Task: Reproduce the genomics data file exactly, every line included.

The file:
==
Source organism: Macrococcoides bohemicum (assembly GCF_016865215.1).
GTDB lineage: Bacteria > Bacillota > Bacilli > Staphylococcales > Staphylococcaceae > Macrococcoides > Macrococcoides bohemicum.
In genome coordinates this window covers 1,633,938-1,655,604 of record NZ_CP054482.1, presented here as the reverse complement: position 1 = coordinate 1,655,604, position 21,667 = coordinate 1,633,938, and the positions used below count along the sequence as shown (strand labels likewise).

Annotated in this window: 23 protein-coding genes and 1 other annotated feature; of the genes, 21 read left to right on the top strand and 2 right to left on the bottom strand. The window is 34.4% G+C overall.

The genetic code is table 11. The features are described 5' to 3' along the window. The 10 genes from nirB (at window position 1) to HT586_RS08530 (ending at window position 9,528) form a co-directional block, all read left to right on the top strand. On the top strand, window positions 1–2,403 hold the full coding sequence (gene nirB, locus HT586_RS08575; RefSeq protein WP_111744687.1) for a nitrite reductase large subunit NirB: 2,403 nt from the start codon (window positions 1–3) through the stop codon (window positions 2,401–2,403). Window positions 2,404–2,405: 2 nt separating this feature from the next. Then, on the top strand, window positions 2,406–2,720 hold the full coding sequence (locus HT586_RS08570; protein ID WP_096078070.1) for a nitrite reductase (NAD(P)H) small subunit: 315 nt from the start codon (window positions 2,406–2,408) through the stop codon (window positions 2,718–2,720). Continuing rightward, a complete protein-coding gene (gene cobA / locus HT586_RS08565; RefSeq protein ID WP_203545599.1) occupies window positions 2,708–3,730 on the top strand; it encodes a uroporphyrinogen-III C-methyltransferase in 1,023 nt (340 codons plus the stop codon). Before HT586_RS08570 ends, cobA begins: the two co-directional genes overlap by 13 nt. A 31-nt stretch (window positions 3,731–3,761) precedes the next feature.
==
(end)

Source organism: Macrococcoides bohemicum (assembly GCF_016865215.1).
GTDB lineage: Bacteria > Bacillota > Bacilli > Staphylococcales > Staphylococcaceae > Macrococcoides > Macrococcoides bohemicum.
In genome coordinates this window covers 1,633,938-1,655,604 of record NZ_CP054482.1, presented here as the reverse complement: position 1 = coordinate 1,655,604, position 21,667 = coordinate 1,633,938, and the positions used below count along the sequence as shown (strand labels likewise).

Annotated in this window: 23 protein-coding genes and 1 other annotated feature; of the genes, 21 read left to right on the top strand and 2 right to left on the bottom strand. The window is 34.4% G+C overall.

The genetic code is table 11. The features are described 5' to 3' along the window. The 10 genes from nirB (at window position 1) to HT586_RS08530 (ending at window position 9,528) form a co-directional block, all read left to right on the top strand. On the top strand, window positions 1–2,403 hold the full coding sequence (gene nirB, locus HT586_RS08575; RefSeq protein WP_111744687.1) for a nitrite reductase large subunit NirB: 2,403 nt from the start codon (window positions 1–3) through the stop codon (window positions 2,401–2,403). Window positions 2,404–2,405: 2 nt separating this feature from the next. Then, on the top strand, window positions 2,406–2,720 hold the full coding sequence (locus HT586_RS08570; protein ID WP_096078070.1) for a nitrite reductase (NAD(P)H) small subunit: 315 nt from the start codon (window positions 2,406–2,408) through the stop codon (window positions 2,718–2,720). Continuing rightward, a complete protein-coding gene (gene cobA / locus HT586_RS08565; RefSeq protein ID WP_203545599.1) occupies window positions 2,708–3,730 on the top strand; it encodes a uroporphyrinogen-III C-methyltransferase in 1,023 nt (340 codons plus the stop codon). Before HT586_RS08570 ends, cobA begins: the two co-directional genes overlap by 13 nt. A 31-nt stretch (window positions 3,731–3,761) precedes the next feature.